Judith Butterfield was named to fill a vacancy on the Gettysburg Borough Council.
By a 5-0 vote Monday, members appointed the longtime community activist to the Ward 3 seat formerly held by Charles Strauss.
Strauss resigned effective July 15 after he and his family purchase a house in Ward 2.
Butterfield’s appointment, which took effect immediately, runs through the first Monday in January.
After that, the two remaining years of Strauss’s four-year term are to be filled by the winner of Nov. 5’s regular municipal election. The two major parties will be able to place names on the ballot, while procedures for independent candidates and write-in votes will be the same as in any other election, officials said.
Butterfield said she would be willing to run in November, as did the other two residents who applied to succeed Strauss, Vandessa Johnson and Brandon Stone.
Council members chose Butterfield with little discussion, citing her familiarity with borough government.
With the council about to start drafting 2020’s budget, “there’s no time for any sort of a learning curve,” Vice President Jake Schindel said.
“Judie has done such tremendous and varied volunteer work with us. It won’t be such a struggle for her,” President Susan Naugle said.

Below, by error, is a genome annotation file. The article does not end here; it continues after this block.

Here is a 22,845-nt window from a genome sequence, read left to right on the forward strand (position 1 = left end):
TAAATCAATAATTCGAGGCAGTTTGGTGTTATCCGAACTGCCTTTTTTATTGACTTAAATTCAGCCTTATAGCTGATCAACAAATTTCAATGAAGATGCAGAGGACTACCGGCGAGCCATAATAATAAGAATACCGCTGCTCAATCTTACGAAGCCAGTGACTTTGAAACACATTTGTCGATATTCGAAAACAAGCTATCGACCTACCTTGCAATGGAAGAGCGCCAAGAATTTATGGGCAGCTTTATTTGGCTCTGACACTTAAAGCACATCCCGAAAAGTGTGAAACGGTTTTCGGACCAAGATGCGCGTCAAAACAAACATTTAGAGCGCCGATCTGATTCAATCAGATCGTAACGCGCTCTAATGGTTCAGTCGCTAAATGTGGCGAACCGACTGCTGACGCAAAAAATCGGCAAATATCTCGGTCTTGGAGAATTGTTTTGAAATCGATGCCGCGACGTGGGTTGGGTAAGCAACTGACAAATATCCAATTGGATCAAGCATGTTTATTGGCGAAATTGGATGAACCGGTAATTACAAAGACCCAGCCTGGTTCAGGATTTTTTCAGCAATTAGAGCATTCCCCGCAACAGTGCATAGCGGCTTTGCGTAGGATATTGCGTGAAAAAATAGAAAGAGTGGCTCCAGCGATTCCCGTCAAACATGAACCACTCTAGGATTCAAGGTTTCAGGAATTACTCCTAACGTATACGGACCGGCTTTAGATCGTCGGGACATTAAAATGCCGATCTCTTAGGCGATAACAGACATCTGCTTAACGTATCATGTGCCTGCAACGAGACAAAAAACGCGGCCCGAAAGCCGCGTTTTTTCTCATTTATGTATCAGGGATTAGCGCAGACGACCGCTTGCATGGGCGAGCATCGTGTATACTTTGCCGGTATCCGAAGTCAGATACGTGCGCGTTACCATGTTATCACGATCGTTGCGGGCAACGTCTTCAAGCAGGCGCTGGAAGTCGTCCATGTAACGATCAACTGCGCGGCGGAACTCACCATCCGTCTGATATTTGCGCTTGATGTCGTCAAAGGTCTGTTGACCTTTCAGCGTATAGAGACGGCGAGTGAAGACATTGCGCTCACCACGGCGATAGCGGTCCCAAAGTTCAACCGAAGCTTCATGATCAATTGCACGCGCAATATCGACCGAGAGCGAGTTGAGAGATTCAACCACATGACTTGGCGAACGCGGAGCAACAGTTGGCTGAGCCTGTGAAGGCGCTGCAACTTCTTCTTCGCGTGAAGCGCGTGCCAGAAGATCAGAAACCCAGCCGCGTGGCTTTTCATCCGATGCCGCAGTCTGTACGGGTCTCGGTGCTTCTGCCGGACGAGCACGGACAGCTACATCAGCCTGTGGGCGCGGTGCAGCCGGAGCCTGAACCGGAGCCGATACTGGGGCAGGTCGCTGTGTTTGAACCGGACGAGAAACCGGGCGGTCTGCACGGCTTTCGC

Council members praised the other candidates and invited them to consider volunteering for borough boards and commissions and running in November.
The trio of “very qualified candidates” presented the council with “a tough choice,” member John Lawver said.
“You all have something good to give to the borough,” Naugle said.
Each candidate received a few minutes to address the council.
Johnson outlined her history of volunteerism in Ward 3. She has been active in the Olde Getty Place neighborhood improvement organization and has led cleanup efforts that gave kids a chance to get involved. Johnson, who holds an associate’s degree in psychology, said she is proud of the Breckenridge Street area’s improving reputation.
Stone, a Colt Park resident like Butterfield, said he would like to apply his experience in computer-related technical engineering to borough affairs. “I am passionate about historic preservation,” he said, and “public facilities for tourists are critical,” such as improved sidewalks.
Butterfield said she would like to work toward a definitive policy on sidewalk maintenance and would enjoy lending her research expertise to various projects as needed.
Butterfield chairs the borough’s Recycling Committee, served on the Central Adams Joint Comprehensive Plan Task Force, and managed the borough’s website for 10 years, ending in 2017.
Her history of community activism extends to 1994, not long after she moved here. Butterfield has served on a task force studying renovations at the former Adams County Prison and helped set up a lending library there. She served on the York/Adams Mental Health/Mental Retardation Advisory Board, the boards of the YWCA Gettysburg & Adams County and Adams County Arts Council.
She holds master’s degrees in counseling and instructional design. Her career focused on substance abuse prevention.
Her spouse is John Butterfield, a former council member who served as president.